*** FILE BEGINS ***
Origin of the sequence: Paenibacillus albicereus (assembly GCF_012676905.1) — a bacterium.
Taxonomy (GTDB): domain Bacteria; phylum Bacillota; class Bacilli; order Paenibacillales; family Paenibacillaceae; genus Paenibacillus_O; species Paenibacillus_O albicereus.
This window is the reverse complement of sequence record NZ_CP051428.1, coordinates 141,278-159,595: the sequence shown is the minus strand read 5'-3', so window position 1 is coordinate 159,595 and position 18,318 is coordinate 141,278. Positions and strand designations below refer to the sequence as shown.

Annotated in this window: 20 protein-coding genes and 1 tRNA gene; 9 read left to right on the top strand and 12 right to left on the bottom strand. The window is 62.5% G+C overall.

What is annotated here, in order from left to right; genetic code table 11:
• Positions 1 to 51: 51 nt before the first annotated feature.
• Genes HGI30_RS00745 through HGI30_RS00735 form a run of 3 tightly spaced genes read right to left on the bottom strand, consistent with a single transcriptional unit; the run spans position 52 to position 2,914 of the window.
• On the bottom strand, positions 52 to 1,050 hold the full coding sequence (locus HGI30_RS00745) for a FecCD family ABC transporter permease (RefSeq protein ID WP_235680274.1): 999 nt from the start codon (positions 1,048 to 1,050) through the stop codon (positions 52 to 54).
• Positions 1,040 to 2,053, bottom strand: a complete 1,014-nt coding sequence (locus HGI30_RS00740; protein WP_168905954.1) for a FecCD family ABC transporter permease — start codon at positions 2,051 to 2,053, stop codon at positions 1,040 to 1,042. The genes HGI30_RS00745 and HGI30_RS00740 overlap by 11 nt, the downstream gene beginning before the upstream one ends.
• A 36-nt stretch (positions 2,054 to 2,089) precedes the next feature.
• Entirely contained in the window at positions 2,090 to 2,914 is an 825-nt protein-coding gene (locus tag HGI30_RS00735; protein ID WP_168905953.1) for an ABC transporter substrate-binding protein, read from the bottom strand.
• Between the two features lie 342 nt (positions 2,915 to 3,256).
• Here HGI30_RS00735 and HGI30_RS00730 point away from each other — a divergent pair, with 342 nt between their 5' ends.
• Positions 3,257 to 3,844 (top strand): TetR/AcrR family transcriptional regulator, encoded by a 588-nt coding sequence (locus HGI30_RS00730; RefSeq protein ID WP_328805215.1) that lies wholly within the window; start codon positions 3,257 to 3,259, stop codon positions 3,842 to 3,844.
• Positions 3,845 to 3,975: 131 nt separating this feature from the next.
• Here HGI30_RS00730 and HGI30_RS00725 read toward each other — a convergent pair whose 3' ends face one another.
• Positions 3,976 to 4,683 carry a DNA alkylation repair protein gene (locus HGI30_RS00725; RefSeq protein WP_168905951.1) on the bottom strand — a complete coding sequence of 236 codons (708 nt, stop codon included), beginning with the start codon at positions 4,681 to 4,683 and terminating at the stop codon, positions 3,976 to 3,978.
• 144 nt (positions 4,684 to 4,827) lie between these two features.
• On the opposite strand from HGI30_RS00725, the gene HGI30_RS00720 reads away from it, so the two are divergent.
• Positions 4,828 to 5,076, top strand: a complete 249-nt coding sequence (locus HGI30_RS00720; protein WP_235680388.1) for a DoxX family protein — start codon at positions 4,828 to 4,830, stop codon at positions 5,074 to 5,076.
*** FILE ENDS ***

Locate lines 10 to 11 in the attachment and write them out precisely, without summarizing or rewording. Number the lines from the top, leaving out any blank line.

• A 36-nt stretch (positions 2,054 to 2,089) precedes the next feature.
• Entirely contained in the window at positions 2,090 to 2,914 is an 825-nt protein-coding gene (locus tag HGI30_RS00735; protein ID WP_168905953.1) for an ABC transporter substrate-binding protein, read from the bottom strand.